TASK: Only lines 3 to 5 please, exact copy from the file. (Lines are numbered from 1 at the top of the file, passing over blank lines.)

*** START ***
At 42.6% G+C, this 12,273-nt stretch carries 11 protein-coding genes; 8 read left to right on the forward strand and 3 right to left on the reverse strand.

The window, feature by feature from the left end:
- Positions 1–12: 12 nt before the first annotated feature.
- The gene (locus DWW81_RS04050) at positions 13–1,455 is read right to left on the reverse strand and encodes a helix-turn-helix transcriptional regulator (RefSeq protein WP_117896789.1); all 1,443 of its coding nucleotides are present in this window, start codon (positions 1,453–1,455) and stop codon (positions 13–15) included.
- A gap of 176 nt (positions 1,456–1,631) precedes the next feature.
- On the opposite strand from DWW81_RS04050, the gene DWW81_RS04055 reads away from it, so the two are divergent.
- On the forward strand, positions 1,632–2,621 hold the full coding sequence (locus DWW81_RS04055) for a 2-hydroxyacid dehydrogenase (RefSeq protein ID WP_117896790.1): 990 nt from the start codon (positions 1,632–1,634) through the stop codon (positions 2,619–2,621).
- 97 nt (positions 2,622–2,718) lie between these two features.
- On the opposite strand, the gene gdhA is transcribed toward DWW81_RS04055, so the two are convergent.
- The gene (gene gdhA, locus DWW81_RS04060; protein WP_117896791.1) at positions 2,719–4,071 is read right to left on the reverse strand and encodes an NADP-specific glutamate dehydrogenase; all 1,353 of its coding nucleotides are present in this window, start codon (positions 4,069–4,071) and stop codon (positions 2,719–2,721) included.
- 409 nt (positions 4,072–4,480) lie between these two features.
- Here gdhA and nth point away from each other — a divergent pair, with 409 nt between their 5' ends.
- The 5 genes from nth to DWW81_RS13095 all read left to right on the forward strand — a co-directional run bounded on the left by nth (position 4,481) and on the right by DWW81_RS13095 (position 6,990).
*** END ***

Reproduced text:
- Positions 1–12: 12 nt before the first annotated feature.
- The gene (locus DWW81_RS04050) at positions 13–1,455 is read right to left on the reverse strand and encodes a helix-turn-helix transcriptional regulator (RefSeq protein WP_117896789.1); all 1,443 of its coding nucleotides are present in this window, start codon (positions 1,453–1,455) and stop codon (positions 13–15) included.
- A gap of 176 nt (positions 1,456–1,631) precedes the next feature.